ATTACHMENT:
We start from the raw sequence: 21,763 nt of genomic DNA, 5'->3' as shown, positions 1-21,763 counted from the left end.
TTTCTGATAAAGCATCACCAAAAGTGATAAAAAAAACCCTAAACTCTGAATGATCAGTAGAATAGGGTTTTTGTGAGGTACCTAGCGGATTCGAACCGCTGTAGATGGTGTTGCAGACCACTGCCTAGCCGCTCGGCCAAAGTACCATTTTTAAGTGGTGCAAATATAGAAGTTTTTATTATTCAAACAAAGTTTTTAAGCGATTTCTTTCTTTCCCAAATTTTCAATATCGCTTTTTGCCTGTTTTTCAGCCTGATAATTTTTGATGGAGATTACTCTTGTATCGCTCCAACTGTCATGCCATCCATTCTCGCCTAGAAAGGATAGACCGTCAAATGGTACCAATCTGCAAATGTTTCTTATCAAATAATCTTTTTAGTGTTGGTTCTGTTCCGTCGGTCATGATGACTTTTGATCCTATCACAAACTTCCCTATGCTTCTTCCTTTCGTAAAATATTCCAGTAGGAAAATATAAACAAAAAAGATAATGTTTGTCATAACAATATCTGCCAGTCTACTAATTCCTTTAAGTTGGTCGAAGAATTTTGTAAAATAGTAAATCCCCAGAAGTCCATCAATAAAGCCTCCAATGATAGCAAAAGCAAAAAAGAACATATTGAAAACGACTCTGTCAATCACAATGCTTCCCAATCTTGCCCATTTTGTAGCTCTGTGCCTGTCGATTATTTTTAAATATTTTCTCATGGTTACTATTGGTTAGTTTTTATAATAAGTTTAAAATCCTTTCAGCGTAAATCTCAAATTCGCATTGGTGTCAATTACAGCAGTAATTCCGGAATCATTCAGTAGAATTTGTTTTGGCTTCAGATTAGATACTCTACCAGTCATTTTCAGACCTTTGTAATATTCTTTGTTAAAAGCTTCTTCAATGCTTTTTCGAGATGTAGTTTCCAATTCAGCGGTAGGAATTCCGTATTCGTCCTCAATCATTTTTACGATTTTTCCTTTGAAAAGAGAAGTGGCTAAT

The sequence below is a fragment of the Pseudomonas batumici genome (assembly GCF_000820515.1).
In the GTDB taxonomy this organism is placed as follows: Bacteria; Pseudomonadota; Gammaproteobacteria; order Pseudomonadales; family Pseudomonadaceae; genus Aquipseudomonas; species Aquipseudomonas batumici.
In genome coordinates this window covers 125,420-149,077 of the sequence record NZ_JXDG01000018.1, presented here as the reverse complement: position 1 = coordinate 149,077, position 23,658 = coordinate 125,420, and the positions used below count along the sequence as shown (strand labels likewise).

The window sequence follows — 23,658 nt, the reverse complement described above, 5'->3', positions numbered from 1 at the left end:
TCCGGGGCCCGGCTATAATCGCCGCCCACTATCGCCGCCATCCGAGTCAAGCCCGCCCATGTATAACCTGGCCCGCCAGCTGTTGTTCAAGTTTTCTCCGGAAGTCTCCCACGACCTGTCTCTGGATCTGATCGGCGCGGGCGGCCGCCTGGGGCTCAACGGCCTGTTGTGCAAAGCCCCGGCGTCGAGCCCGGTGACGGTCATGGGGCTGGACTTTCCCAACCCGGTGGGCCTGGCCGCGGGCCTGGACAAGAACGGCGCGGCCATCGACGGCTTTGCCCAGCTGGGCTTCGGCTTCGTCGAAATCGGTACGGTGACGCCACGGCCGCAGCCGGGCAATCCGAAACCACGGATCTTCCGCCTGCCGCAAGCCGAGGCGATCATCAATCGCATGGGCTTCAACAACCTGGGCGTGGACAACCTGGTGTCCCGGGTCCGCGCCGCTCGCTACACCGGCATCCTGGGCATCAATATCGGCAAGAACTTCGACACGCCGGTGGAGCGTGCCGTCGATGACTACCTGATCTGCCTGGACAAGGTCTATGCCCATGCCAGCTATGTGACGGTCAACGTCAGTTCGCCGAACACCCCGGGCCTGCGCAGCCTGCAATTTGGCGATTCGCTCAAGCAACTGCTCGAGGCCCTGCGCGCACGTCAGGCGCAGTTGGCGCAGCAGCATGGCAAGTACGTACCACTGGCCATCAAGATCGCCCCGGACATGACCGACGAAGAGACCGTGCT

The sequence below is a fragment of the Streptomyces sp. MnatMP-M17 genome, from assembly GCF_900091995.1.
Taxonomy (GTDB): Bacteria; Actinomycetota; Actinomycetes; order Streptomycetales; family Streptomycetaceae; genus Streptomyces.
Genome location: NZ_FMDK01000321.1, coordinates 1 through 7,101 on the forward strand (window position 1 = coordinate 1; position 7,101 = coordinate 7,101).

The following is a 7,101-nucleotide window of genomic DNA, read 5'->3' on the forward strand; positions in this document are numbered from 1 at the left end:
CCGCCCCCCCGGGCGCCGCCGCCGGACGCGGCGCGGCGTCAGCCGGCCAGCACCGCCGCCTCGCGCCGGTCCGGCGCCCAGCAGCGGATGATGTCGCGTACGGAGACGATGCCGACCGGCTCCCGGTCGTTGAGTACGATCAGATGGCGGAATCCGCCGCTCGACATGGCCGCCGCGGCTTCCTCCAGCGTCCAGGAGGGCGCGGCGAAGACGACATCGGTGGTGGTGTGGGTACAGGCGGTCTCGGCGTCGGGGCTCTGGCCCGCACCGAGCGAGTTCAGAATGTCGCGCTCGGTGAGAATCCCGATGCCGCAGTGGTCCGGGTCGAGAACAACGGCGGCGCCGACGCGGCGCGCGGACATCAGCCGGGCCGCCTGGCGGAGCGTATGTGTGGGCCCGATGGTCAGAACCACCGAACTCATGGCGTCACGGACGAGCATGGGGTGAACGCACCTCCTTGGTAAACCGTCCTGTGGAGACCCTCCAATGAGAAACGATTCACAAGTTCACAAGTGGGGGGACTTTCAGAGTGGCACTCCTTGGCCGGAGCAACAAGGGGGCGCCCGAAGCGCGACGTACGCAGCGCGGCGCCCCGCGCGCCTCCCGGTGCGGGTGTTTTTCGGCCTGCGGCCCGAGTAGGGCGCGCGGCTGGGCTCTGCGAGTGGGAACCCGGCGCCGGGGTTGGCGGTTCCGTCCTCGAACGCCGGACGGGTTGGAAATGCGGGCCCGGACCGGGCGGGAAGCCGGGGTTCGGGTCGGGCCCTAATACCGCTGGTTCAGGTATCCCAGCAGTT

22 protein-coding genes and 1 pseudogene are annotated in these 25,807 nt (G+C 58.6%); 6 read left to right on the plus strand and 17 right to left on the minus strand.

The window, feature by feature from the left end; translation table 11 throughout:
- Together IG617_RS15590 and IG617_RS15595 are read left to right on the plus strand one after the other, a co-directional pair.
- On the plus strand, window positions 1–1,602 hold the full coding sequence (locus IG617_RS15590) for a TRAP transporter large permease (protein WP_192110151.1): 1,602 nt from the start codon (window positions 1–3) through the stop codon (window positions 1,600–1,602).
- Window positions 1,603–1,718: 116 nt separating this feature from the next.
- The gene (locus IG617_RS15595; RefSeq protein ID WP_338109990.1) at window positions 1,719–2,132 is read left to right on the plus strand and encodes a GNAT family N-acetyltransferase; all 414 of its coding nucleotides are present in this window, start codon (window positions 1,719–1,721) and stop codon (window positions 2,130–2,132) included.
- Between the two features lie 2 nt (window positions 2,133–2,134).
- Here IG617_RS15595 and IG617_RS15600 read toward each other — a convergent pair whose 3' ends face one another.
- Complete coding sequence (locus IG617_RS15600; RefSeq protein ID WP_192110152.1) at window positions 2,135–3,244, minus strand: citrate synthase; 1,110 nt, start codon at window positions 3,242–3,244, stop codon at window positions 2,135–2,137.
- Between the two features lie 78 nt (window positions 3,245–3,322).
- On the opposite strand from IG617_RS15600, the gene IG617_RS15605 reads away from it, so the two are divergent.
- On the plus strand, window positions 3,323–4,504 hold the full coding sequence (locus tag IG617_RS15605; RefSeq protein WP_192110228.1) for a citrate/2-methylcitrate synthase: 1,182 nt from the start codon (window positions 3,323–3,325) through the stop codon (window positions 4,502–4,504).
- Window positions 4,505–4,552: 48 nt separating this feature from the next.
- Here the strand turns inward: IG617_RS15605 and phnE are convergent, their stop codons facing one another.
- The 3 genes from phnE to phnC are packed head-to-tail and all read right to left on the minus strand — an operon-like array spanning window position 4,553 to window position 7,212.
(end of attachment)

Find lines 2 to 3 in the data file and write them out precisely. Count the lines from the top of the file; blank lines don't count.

TTTCTGATAAAGCATCACCAAAAGTGATAAAAAAAACCCTAAACTCTGAATGATCAGTAGAATAGGGTTTTTGTGAGGTACCTAGCGGATTCGAACCGCTGTAGATGGTGTTGCAGACCACTGCCTAGCCGCTCGGCCAAAGTACCATTTTTAAGTGGTGCAAATATAGAAGTTTTTATTATTCAAACAAAGTTTTTAAGCGATTTCTTTCTTTCCCAAATTTTCAATATCGCTTTTTGCCTGTTTTTCAGCCTGATAATTTTTGATGGAGATTACTCTTGTATCGCTCCAACTGTCATGCCATCCATTCTCGCCTAGAAAGGATAGACCGTCAAATGGTACCAATCTGCAAATGTTTCTTATCAAATAATCTTTTTAGTGTTGGTTCTGTTCCGTCGGTCATGATGACTTTTGATCCTATCACAAACTTCCCTATGCTTCTTCCTTTCGTAAAATATTCCAGTAGGAAAATATAAACAAAAAAGATAATGTTTGTCATAACAATATCTGCCAGTCTACTAATTCCTTTAAGTTGGTCGAAGAATTTTGTAAAATAGTAAATCCCCAGAAGTCCATCAATAAAGCCTCCAATGATAGCAAAAGCAAAAAAGAACATATTGAAAACGACTCTGTCAATCACAATGCTTCCCAATCTTGCCCATTTTGTAGCTCTGTGCCTGTCGATTATTTTTAAATATTTTCTCATGGTTACTATTGGTTAGTTTTTATAATAAGTTTAAAATCCTTTCAGCGTAAATCTCAAATTCGCATTGGTGTCAATTACAGCAGTAATTCCGGAATCATTCAGTAGAATTTGTTTTGGCTTCAGATTAGATACTCTACCAGTCATTTTCAGACCTTTGTAATATTCTTTGTTAAAAGCTTCTTCAATGCTTTTTCGAGATGTAGTTTCCAATTCAGCGGTAGGAATTCCGTATTCGTCCTCAATCATTTTTACGATTTTTCCTTTGAAAAGAGAAGTGGCTAAT

The sequence below is a fragment of the Pseudomonas batumici genome (assembly GCF_000820515.1).